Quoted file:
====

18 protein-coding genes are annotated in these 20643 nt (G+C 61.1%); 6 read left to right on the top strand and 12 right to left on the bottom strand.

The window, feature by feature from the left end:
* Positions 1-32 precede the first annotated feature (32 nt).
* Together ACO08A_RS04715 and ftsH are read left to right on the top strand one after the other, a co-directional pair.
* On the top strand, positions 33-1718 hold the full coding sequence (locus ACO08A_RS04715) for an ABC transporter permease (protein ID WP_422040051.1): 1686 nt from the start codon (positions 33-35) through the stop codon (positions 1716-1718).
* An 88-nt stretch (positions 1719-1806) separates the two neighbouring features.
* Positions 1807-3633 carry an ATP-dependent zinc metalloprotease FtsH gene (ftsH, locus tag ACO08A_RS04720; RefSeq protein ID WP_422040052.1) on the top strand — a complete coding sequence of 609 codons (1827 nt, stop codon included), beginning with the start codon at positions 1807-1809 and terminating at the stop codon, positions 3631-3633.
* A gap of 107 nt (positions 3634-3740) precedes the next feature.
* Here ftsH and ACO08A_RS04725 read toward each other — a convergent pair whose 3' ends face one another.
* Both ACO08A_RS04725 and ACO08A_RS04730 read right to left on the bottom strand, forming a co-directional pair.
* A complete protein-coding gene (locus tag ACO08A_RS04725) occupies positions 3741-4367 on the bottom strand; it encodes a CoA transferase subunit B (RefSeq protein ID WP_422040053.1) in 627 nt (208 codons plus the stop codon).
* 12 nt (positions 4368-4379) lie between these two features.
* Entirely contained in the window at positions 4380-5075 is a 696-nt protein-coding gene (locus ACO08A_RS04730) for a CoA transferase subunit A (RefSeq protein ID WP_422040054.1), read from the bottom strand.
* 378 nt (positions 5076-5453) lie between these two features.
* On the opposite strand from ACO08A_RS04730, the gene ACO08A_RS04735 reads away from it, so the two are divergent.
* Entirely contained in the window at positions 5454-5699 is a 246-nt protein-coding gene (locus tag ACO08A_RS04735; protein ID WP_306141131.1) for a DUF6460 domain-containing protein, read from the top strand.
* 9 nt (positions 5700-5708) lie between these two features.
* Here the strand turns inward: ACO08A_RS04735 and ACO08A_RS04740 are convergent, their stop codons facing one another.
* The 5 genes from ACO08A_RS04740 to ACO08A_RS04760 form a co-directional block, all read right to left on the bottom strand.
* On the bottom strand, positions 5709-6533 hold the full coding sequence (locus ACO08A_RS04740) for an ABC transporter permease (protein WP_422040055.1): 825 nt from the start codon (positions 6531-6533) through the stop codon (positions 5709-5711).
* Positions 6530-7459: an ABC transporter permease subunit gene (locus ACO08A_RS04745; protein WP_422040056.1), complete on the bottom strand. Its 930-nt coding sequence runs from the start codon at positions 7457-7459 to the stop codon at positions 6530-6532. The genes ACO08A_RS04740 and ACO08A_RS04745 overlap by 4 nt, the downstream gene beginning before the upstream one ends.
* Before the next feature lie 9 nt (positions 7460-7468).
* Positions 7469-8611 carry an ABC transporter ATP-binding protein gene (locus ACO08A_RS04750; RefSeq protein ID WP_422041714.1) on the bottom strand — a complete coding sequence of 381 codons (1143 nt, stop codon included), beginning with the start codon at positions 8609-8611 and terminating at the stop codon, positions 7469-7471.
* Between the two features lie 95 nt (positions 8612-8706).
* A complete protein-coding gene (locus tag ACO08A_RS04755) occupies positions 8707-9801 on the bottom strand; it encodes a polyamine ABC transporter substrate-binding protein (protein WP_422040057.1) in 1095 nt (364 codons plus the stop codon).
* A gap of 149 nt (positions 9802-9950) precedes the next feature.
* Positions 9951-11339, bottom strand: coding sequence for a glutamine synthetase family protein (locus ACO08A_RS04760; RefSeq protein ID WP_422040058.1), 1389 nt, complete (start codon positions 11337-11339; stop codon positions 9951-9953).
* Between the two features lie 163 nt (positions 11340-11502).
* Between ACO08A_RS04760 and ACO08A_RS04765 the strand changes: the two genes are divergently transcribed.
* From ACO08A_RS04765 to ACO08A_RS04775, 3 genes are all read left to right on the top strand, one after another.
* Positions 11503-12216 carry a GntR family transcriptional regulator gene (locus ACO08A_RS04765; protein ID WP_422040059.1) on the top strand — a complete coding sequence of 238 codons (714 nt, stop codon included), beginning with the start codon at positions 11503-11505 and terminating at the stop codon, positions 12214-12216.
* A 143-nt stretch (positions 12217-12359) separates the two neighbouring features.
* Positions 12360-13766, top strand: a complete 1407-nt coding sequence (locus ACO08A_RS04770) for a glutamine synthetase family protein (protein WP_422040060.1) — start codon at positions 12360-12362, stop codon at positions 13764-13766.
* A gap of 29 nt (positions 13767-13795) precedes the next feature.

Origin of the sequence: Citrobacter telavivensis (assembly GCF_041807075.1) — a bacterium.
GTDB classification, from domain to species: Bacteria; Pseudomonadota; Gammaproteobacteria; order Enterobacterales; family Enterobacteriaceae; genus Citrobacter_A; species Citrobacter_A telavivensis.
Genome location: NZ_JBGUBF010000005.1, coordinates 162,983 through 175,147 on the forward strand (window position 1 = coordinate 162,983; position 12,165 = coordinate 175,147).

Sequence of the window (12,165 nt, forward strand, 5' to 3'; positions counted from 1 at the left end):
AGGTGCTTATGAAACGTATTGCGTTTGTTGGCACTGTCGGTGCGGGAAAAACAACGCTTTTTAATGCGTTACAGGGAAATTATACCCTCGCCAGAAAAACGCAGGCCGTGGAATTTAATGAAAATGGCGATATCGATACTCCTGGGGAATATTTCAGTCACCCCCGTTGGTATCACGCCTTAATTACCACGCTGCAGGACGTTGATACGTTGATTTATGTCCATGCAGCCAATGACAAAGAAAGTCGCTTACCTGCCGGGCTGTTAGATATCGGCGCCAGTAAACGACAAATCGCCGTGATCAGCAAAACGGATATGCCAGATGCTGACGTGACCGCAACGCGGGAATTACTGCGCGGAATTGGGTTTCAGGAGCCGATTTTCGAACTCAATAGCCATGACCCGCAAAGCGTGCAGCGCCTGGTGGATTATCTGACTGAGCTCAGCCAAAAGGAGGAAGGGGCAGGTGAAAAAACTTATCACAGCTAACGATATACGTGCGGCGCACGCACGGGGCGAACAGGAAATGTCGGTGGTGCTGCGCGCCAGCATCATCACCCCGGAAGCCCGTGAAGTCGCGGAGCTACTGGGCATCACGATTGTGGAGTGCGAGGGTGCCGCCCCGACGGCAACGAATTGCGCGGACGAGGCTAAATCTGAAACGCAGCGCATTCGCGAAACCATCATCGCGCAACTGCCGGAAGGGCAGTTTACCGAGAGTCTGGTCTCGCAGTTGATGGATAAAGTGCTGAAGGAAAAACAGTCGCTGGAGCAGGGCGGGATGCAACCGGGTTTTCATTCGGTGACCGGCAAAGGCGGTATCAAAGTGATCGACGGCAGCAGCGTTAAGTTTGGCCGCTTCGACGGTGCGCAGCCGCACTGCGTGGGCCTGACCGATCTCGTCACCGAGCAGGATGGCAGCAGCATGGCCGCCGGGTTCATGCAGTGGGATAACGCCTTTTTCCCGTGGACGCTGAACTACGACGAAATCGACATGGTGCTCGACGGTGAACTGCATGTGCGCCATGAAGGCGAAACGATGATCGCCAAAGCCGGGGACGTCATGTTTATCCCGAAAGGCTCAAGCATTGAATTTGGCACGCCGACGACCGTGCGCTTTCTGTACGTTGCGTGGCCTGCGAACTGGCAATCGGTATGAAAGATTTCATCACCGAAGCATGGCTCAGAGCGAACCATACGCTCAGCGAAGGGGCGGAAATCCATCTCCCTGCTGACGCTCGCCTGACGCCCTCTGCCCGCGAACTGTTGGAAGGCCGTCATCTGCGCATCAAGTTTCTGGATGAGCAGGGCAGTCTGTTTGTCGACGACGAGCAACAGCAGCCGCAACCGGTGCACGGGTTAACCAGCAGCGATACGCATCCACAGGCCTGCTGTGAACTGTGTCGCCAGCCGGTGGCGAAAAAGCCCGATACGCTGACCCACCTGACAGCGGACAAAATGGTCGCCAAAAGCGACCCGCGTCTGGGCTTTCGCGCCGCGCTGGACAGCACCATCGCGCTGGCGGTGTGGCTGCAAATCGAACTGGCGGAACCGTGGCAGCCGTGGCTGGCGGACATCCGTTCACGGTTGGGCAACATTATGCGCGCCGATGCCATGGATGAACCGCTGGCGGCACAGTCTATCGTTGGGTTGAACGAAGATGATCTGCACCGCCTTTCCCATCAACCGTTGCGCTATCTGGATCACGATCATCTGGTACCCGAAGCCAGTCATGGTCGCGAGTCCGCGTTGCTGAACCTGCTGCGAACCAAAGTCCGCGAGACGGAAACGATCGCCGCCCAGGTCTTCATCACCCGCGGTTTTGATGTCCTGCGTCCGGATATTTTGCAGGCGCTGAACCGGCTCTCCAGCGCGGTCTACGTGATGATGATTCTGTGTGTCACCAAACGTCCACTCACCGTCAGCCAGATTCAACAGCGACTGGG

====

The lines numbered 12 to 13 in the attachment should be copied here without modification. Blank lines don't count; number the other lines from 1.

* 12 nt (positions 4368-4379) lie between these two features.
* Entirely contained in the window at positions 4380-5075 is a 696-nt protein-coding gene (locus ACO08A_RS04730) for a CoA transferase subunit A (RefSeq protein ID WP_422040054.1), read from the bottom strand.